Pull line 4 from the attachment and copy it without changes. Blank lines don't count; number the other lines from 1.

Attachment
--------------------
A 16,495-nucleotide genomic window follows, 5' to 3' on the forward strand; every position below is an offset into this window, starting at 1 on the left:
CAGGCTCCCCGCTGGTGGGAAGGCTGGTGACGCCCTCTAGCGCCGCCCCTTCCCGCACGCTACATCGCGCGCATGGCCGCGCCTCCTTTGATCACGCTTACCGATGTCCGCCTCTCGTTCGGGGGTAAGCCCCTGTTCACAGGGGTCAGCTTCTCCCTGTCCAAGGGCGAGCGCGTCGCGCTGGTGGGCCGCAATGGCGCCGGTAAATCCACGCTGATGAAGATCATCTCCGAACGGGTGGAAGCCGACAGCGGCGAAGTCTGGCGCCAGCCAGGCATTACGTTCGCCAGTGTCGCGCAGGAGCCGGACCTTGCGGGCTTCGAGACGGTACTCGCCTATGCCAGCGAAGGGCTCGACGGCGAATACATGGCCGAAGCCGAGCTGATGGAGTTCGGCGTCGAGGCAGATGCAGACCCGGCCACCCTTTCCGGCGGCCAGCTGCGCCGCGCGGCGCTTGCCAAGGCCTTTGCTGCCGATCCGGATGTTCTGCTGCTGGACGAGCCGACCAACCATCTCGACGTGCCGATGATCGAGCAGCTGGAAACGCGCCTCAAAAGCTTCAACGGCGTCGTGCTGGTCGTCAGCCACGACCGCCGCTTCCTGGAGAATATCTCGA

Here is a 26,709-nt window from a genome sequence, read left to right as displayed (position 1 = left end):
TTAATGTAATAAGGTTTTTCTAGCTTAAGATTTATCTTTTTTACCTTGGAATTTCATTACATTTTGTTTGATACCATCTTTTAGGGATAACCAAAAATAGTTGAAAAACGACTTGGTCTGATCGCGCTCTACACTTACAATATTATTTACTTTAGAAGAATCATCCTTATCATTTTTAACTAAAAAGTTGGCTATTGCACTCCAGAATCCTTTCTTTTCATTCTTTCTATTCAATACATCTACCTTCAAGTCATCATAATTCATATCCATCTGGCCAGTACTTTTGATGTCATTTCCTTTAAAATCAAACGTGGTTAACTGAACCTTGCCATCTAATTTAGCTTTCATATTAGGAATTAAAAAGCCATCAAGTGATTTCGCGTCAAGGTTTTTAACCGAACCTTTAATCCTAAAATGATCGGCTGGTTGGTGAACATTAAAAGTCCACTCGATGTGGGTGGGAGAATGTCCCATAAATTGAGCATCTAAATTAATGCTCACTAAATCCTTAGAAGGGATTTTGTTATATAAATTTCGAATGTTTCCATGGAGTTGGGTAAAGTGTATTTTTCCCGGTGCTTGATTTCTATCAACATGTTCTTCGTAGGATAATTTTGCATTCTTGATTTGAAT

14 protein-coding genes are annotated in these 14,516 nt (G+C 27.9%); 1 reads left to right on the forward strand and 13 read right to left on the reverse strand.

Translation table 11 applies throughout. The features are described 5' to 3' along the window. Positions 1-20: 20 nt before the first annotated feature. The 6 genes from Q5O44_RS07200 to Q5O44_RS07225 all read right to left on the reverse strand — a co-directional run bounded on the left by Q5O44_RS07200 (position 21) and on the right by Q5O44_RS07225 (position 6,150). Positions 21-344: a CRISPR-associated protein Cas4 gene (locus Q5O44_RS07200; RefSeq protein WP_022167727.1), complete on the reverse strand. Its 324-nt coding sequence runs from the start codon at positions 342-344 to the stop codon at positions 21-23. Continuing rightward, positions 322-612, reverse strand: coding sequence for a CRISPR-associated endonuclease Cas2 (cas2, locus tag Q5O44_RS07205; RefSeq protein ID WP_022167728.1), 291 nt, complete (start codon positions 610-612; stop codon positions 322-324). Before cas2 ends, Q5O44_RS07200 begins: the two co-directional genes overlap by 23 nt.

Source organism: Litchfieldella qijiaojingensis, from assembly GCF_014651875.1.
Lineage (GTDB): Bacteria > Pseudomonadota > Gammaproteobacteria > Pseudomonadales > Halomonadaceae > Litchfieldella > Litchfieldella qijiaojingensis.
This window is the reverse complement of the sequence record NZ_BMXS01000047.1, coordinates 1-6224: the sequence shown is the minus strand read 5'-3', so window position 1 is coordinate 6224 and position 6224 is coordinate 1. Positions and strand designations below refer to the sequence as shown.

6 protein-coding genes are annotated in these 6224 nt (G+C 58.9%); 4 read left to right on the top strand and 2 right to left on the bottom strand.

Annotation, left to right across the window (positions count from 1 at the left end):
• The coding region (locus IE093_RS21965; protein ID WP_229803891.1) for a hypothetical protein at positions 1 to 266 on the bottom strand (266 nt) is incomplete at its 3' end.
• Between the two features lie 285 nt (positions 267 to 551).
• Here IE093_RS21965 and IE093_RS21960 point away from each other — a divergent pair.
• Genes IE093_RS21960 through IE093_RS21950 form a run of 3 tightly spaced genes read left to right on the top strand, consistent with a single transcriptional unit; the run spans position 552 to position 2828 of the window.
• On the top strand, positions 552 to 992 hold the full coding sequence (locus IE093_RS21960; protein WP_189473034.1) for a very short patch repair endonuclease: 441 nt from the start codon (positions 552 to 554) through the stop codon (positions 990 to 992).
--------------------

TTAATGTAATAAGGTTTTTCTAGCTTAAGATTTATCTTTTTTACCTTGGAATTTCATTACATTTTGTTTGATACCATCTTTTAGGGATAACCAAAAATAGTTGAAAAACGACTTGGTCTGATCGCGCTCTACACTTACAATATTATTTACTTTAGAAGAATCATCCTTATCATTTTTAACTAAAAAGTTGGCTATTGCACTCCAGAATCCTTTCTTTTCATTCTTTCTATTCAATACATCTACCTTCAAGTCATCATAATTCATATCCATCTGGCCAGTACTTTTGATGTCATTTCCTTTAAAATCAAACGTGGTTAACTGAACCTTGCCATCTAATTTAGCTTTCATATTAGGAATTAAAAAGCCATCAAGTGATTTCGCGTCAAGGTTTTTAACCGAACCTTTAATCCTAAAATGATCGGCTGGTTGGTGAACATTAAAAGTCCACTCGATGTGGGTGGGAGAATGTCCCATAAATTGAGCATCTAAATTAATGCTCACTAAATCCTTAGAAGGGATTTTGTTATATAAATTTCGAATGTTTCCATGGAGTTGGGTAAAGTGTATTTTTCCCGGTGCTTGATTTCTATCAACATGTTCTTCGTAGGATAATTTTGCATTCTTGATTTGAAT